Bog Corners

Strange dreams of cylindrical tanks. Maybe propane, maybe another fuel. These tanks were supposed to be arranged end to end in the spaces below where the main event was happening. I doubt it made a lot more sense during the dream. But the scene was lit by dream light in which everything looks and seems reasonable. What is that stuff?

Have you ever noticed that you start pieces out exactly the same way even though you hate it? You break away that pretty quickly after you get going but still, that same start, every time. The problem starts when you sit down to write and you see that same start coming at you again. Like a big old bumbling floating beach ball rolling down that path in a game of kickball for the slow children (that was a long time ago). Seeing it that way you think to yourself what a pathetic loser you are for not being able to start with something fresh and new. So instead of writing the dreck to get started, you dig in and try to think of something new and wonderful. This causes you to go completely blank. So you bear down and kick your creative center in the sides, come on, they're just words.

Nothing. OK, now you've probably broken something because little beads of sweat are popping out of our brow and that fluttery feeling of panic begins to grow in your chest. Still no words appear and now, you can't even remember what the original problem sentence was. Jesus, why does this have to be so hard?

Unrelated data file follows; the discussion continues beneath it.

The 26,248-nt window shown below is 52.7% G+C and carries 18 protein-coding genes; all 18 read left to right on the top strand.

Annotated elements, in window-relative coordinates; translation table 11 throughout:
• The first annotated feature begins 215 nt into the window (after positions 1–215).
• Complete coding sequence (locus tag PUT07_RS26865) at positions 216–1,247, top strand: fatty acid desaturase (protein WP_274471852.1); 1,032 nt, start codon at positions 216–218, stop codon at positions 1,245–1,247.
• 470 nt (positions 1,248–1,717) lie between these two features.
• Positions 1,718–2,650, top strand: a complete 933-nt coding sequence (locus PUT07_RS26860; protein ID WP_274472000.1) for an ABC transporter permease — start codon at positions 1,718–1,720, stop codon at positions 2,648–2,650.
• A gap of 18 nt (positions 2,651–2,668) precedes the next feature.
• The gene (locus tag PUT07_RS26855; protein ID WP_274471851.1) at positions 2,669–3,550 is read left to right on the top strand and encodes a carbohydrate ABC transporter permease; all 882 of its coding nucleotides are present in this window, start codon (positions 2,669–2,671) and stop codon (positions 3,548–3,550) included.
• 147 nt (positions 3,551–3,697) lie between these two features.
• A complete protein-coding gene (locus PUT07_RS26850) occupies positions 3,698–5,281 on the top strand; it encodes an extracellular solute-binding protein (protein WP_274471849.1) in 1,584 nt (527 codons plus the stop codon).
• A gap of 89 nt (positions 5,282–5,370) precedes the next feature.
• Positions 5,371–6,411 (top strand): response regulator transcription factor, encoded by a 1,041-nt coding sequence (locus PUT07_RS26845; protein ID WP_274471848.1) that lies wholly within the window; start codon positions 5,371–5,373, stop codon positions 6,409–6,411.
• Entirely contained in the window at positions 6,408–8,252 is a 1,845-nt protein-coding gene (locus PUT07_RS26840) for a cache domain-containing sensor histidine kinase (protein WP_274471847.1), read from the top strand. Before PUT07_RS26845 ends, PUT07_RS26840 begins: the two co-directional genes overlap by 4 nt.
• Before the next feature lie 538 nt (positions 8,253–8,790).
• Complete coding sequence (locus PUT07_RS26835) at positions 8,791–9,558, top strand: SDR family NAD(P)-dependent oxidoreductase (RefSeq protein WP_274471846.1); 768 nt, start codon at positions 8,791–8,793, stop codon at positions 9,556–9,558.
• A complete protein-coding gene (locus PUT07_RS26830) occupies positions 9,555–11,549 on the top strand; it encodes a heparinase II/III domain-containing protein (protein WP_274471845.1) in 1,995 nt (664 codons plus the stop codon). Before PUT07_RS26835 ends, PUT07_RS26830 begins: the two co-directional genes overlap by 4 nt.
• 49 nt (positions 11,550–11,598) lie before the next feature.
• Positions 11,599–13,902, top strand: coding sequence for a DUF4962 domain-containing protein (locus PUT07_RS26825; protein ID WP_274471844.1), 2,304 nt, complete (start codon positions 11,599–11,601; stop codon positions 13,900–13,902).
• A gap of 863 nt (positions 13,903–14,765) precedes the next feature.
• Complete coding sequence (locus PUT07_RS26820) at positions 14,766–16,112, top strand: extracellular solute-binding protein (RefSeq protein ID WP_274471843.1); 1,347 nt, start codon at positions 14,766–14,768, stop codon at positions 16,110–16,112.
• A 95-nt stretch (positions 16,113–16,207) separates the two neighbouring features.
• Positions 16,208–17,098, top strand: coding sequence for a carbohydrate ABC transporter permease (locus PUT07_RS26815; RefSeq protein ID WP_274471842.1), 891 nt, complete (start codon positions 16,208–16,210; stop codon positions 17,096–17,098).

I'm not going to go all the way to the part where you call 911 and become mute. I'm going to suggest a solution to the whole problem. It works every time and in every writing occasion. It's called editing.

Go ahead and writing the trite, hackneyed, cliche (boring) start that you always write. Get it over with and out of your system. Once started, you are free to write the most brilliant and refreshingly new piece since Albertus Popley translated the I-Ching into Esperanto.

Let's move on, shall we? I don't have anything interesting for today's piece. That's no the point of this blog anyway but it will establish an alibi in case I need it because I could only have written from here in Bavaria on the murder weapon, a 43 pound Smith-Corona Electric Typewriter with large flower decals.

I hope you've enjoyed reading this as much as I've enjoyed having you enjoy reading it. So as Albertus always says, Revido en la amuza paperoj!

More later,


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